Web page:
- Prepare your kids in advance. If the journey is going to take 3 hours, then tell them that’s how long it’s going to be. If they’re not old enough to understand how long 3 hours is, then tell them it’s like watching their favorite TV program 6 times, or they’ll get there a lunch-time, or it will be dark when they arrive. Giving children information that they can understand means that if they do start “are we there yet?” you can then use this as a guide to illustrate to them how much travel time is left.
- On a similar theme, you could make a cardboard clock and mark the time in red when you expect to arrive at your destination (allow time for traffic delays or you’ll run out of time on your “clock”). Move the hands about every 15-20 minutes so that your young passengers can see that they are getting closer to their destination.
- Another idea is to use a map. Put a ring around your destination and then every 100 miles mark a line on the map so that again the children can get a visual image about how much longer it’s going to take to get there.
- Have a mystery bag of treats and surprises. Every half hour or so let your children choose something from the bag. These don’t have to be expensive things, just something that will give you a few minutes of peace and quiet. Things like activity books and magnetic puzzles work well. Avoid anything that has small pieces which could fall onto the floor in the car and require you to stop and find it!
- Remember that kids have energy that’s constantly building throughout the day. Before you leave home, look at the journey you’re going to take and make a note of any places that look suitable rest areas – parks with playgrounds are great places to let your kids run off some steam for a little while. A break from the road will also help keep the driver refreshed. Have a small picnic, then make sure that the kids have a bathroom visit before getting back into the car and then you’re good to go for the next hundred or so miles. Even a 15 minute snack and run break can help keep kids tempers from flaring.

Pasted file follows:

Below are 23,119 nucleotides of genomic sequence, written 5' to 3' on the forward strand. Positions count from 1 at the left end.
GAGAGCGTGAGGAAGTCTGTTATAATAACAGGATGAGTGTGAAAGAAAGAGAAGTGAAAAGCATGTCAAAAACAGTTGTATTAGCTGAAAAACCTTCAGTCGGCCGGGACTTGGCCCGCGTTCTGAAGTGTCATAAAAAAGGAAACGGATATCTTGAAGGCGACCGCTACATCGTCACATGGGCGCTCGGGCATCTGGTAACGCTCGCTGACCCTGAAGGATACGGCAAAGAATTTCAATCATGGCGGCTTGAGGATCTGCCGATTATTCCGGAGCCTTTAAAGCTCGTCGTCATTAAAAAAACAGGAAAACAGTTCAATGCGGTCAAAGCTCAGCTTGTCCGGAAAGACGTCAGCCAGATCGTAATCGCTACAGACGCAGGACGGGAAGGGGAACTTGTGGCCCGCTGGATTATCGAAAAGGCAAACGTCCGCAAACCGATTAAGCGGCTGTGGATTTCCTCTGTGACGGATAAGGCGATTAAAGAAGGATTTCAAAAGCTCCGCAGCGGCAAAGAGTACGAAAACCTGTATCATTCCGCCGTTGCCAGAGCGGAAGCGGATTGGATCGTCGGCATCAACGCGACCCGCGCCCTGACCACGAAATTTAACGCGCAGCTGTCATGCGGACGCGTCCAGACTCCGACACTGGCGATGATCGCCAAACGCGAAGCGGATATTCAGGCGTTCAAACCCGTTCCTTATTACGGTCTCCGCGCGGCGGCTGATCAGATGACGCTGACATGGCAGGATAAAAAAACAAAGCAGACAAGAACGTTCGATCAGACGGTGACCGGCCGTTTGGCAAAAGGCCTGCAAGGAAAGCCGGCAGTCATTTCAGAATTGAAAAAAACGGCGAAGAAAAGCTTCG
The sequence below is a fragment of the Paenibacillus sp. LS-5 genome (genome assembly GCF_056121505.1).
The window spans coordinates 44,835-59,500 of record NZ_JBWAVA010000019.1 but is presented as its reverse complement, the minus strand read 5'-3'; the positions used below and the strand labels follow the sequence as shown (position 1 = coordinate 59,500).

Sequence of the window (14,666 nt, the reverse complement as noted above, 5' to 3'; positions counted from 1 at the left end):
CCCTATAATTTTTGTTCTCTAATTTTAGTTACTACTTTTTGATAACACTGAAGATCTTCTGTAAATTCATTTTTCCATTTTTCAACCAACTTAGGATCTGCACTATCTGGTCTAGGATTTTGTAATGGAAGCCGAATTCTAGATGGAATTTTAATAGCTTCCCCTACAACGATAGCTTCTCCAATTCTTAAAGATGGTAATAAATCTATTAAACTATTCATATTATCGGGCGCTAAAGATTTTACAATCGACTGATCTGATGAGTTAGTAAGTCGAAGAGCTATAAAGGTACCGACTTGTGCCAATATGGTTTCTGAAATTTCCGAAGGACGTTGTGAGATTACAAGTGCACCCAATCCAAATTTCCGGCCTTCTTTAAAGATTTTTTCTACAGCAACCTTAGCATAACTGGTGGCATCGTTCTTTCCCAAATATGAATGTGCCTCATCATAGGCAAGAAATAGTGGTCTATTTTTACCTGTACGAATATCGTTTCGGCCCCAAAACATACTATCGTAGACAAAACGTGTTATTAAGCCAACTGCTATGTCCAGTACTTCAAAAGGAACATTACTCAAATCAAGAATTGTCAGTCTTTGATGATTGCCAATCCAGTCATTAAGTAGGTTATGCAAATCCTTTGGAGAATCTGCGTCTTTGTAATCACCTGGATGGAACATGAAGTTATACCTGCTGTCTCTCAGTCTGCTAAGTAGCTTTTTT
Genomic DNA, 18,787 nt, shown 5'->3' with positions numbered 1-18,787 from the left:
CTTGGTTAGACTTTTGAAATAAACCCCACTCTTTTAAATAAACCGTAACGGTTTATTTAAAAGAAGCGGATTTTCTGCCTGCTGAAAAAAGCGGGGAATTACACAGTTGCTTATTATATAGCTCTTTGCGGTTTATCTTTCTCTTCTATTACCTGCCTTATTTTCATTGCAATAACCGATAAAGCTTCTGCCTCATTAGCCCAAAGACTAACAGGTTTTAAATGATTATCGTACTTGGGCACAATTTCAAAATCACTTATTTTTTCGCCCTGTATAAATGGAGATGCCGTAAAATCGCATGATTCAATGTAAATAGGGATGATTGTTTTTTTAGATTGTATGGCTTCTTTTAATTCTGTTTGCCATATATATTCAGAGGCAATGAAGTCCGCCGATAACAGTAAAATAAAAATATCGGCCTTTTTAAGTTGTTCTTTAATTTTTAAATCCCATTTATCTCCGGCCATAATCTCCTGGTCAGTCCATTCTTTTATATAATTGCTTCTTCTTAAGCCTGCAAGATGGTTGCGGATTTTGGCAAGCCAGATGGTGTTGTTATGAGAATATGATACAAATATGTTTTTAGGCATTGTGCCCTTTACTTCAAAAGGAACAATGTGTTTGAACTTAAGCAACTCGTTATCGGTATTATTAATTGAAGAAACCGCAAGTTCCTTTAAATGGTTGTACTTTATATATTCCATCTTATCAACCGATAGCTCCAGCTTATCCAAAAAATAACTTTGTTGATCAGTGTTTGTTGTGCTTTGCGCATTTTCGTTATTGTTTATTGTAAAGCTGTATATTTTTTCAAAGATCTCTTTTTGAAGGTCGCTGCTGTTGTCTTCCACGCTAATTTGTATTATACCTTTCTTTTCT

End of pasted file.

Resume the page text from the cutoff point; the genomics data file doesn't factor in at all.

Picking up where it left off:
- Play games such as counting games (how many trucks in 5 minutes, blue SUVs in 10 miles, stop signs etc) to keep your children’s minds occupied. Other games could include memory games where you start a spoken list of things and each person has to remember what has already been added to the list, and then add something new, and the ever popular license plate spotting game – in the US/Canada, these could be states/provinces, within Europe then country plates can be used.
- Think about specific landmarks you will see on your journey and make a list of these for each child in your car. Have them cross them off as they see them. Offer a small prize for the first person who spots each landmark with a larger prize for the person who has the most firsts.
There are few things worse than being imprisoned in a stuffy vehicle for hours at a time with children who are restless, bored and full of energy. Plan your road trip with care so that you all know how long it’s going to take, what you’re going to do to get through the time, and how much fun you’ll have when you arrive at your destination.